Coronavirus statistics snapshot – The new trend sees one small step being followed by a bigger step, but there is still no sign of a giant leap despite flight frequencies continuing their rise

17 June, 2020

It is now six weeks since we hit the bottom of the curve for global flight frequency and since then it has been a small step, followed by a bigger step forward as the slow recovery continues. This week we have seen a number of airlines resuming scheduled passenger flights and that has translated into a +6.6% rise in weekly flights. This brings global frequencies up +25.8% since air transport hit the floor.

This continues the pattern since the middle of last month that has seen consecutive weeks displaying a small and then larger rise in weekly frequencies. It all started in the week commencing 11-May-2020 when global flights were up +2.2% on the previous week. This was followed by a +5.0% rise in the week commencing 18-May-2020; +2.2% in the week commencing 25-May-2020; +6.7% in the week commencing 01-Jun-2020; and +0.9% in the week commencing 08-Jun-2020.

The Blue Swan Daily analysis of OAG schedule data shows that global flight frequencies are up on last week by around 18,000 services to just under 288,000 for the week beginning 15-Jun-2020. This is the seventh rise in eight weeks and the sixth successive week of growth. The total frequencies planned this week takes us back to level seen in the week commencing 06-Apr-2020 during the downward decline.

On a positive note, frequencies are up on last week in nine of the ten largest current country markets with Indonesia the only exception as it sees a second successive week of flight reductions following a significant uplift during the week commencing 01-Jun-2020.

Year-on-year China's frequencies this week are down just -16.6%, while Vietnam's are down -22.6%, but three out of five of the top 25 global air markets are still displaying flight frequencies down more than two thirds on last year.

CHART - The reduction in the number of weekly flight departures from each of the 25 largest aviation markets in the world is showing improvements, but still remains significant when compared to the same week last yearSource: The Blue Swan Daily and OAG (data: 15-Jun-2020)

It is important for airlines to get up and running as quickly as possible, especially those in the northern hemisphere where their summer operations are essential to their activities. As highlighted this week by International Air Transport Association (IATA), the bulk of airlines make their money in the northern summer season, while the winter season, even in the best of times, is a struggle to remain profitable.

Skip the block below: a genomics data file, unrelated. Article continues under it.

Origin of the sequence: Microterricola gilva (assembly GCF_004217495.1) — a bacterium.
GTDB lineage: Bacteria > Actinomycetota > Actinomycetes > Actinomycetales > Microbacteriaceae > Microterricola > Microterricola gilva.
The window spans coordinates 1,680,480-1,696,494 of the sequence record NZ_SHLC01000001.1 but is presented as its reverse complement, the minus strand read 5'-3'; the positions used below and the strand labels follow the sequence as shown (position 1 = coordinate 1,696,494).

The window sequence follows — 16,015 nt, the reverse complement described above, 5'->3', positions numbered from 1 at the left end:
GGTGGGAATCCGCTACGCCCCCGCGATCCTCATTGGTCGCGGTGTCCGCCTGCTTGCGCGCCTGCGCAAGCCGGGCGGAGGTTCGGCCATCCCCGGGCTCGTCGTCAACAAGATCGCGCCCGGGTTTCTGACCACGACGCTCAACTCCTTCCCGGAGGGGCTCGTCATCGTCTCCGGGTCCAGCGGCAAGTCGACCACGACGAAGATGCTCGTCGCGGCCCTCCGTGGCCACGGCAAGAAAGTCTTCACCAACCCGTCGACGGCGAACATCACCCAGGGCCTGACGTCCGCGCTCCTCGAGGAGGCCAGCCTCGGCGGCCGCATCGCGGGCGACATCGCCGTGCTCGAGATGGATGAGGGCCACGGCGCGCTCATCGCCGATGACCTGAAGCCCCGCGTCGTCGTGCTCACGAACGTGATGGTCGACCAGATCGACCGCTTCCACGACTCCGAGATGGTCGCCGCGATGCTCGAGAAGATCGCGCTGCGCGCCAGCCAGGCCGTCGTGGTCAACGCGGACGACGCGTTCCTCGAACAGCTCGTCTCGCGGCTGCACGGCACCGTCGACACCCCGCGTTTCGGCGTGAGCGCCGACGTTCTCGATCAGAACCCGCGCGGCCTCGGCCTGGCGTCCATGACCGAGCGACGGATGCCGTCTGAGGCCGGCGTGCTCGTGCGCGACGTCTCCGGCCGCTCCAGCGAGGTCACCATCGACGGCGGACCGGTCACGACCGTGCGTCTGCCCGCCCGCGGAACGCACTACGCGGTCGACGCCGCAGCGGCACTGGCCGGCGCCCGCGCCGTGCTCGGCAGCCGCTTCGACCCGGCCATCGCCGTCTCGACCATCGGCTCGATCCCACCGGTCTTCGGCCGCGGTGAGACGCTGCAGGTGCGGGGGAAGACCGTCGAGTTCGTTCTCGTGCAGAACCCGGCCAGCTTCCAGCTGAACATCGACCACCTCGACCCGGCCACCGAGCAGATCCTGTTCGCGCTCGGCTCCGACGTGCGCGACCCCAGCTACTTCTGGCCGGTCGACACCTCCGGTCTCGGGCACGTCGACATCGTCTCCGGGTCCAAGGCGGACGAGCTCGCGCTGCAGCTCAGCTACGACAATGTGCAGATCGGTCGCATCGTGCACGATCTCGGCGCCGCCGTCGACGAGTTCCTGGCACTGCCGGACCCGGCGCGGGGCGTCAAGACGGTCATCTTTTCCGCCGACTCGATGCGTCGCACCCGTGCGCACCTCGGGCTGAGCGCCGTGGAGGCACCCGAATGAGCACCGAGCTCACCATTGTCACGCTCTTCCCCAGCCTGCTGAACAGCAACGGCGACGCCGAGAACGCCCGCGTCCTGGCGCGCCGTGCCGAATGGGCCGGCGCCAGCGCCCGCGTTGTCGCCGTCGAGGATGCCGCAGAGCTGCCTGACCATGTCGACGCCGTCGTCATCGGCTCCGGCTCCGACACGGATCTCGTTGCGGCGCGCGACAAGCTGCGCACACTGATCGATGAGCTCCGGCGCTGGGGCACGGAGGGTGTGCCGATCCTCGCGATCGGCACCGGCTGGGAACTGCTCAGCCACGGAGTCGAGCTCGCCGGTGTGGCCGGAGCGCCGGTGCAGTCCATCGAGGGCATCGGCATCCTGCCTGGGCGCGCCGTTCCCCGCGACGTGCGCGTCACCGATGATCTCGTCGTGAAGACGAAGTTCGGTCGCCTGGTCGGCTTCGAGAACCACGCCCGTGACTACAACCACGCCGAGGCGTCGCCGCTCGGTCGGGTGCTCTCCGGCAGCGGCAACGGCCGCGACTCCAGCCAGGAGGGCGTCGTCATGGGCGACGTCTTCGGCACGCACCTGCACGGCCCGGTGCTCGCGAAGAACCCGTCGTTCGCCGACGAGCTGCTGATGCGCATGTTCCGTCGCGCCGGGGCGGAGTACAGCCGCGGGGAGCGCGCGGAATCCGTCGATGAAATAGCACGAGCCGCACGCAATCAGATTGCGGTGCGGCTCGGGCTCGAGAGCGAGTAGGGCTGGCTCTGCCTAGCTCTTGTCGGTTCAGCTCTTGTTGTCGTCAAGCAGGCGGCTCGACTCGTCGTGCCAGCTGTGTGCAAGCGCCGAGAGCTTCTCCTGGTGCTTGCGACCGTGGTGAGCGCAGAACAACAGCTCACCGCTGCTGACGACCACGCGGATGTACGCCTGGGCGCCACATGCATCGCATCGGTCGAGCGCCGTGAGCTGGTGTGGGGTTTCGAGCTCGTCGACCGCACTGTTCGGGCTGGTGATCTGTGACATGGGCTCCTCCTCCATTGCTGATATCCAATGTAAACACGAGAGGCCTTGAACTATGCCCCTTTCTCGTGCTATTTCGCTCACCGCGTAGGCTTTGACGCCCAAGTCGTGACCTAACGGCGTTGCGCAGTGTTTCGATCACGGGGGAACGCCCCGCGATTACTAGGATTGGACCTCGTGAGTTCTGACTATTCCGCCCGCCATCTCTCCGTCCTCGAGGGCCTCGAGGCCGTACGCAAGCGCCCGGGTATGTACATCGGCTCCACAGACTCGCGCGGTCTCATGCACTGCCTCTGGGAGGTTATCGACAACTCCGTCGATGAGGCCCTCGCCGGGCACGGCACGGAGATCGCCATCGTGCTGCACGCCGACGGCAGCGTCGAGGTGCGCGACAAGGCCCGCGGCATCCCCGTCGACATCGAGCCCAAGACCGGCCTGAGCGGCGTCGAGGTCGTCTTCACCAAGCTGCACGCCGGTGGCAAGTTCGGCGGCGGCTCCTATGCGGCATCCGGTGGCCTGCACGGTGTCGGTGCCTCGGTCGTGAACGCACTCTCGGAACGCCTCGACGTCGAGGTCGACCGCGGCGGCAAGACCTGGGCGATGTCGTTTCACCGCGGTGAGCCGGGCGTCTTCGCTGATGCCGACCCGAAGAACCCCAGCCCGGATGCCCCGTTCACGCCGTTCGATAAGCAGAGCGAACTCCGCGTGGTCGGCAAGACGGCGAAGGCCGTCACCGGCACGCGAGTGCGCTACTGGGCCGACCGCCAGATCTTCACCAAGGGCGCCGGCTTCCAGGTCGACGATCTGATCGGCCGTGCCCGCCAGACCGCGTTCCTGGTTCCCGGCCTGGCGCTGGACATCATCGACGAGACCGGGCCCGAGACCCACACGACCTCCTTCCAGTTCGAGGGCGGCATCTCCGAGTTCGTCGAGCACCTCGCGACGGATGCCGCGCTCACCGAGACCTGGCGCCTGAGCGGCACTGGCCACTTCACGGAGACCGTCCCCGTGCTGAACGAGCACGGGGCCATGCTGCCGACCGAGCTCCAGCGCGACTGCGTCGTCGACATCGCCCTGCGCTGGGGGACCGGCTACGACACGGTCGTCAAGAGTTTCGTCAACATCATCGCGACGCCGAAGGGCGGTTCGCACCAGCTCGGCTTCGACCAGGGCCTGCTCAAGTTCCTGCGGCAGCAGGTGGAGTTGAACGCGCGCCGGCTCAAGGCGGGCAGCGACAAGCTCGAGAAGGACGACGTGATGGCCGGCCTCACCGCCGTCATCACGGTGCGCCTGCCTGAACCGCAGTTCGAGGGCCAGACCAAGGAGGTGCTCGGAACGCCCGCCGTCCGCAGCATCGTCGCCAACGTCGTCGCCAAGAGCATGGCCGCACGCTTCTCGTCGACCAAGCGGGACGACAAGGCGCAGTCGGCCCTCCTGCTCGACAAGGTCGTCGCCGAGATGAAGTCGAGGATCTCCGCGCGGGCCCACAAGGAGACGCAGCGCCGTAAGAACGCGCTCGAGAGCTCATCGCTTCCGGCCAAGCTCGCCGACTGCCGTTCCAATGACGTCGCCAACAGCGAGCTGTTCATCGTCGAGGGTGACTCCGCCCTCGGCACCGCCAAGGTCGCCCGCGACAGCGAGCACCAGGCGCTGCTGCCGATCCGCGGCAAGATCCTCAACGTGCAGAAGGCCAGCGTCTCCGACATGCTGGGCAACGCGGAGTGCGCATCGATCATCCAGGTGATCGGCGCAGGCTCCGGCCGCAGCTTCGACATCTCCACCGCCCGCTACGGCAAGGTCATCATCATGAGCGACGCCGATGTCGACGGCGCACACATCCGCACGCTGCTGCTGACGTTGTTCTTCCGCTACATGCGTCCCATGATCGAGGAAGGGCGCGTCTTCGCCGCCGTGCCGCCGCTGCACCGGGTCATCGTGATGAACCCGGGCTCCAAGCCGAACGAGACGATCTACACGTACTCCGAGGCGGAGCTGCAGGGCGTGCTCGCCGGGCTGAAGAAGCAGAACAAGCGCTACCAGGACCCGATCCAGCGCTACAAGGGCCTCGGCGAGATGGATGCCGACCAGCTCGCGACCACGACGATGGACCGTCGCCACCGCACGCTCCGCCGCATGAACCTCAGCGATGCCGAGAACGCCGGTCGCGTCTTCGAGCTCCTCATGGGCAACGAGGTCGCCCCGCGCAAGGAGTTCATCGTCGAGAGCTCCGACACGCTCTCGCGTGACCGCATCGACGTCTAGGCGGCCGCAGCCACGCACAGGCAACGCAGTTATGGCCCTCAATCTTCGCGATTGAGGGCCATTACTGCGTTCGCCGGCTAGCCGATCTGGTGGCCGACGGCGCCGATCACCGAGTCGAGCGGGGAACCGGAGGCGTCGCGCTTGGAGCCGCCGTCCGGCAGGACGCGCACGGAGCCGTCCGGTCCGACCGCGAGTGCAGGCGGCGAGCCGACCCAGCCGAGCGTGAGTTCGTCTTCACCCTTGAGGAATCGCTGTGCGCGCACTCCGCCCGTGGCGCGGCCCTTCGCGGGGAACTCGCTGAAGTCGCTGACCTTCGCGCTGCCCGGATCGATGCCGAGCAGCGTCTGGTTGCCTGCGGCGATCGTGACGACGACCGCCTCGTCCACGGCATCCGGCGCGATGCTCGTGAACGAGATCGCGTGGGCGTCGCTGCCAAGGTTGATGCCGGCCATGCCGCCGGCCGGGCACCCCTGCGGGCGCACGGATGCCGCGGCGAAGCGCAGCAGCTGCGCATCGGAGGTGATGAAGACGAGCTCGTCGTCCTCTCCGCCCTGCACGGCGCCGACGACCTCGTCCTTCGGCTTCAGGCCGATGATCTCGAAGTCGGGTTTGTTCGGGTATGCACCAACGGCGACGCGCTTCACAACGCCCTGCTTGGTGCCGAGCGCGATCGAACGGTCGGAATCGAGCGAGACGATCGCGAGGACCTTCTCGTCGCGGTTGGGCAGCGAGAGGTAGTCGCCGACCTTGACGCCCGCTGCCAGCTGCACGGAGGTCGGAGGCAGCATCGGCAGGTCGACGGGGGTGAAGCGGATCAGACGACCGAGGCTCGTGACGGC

For example, the 2019 net profit margin for European airlines followed the normal seasonal pattern and was 9% and 17% respectively in 2Q2019 and 3Q2019 (northern summer). But it started at -1% in 1Q2019 and finished the year at 2% in 4Q2019 (northern winter). The forthcoming winter season will certainly be even more challenging amid the recovery from Covid-19.

There are also concerning changes in traveller sentiment from IATA. While similar percentages of consumers show a positive intent to fly an increasing number are suggesting that they will wait longer before they travel.

Its Jun-2020 research shows 45% of travellers intend to return to the skies within a few months of the pandemic subsiding with a further 36% said that they would wait six months. That is a significant shift from Apr-2020 when 61% said that they would return to travel within a few months of the pandemic subsiding and 21% responded that they would wait about six months. This would suggest a longer initial path to recovery that could seriously dent growth aspirations for this summer.

Encouragingly, comparing this week's schedules with the comparable week last year (week commencing 17-Jun-2019), global flight frequencies are down -62.9% year-on-year, a 2.3 percentage point improvement on last week. Global seat capacity is now above a third of the levels seen at the same time last week, down -65.4%.

CHART - Global air capacity has collapsed as the Covid-19 pandemic has spread across the world, but while capacity has risen in six of the last seven weeks, this remains more about stabilisation than recoverySource: The Blue Swan Daily and OAG (data: 15-Jun-2020)

There are now increasing suggestions that the route to recovery may now look more like a weak 'swish' revealing a sub-2019 operating economy for some time. Some have even described it as looking like Aladdin's lamp. The first steps along this path does not suggest anything different - something faster may be wishful thinking.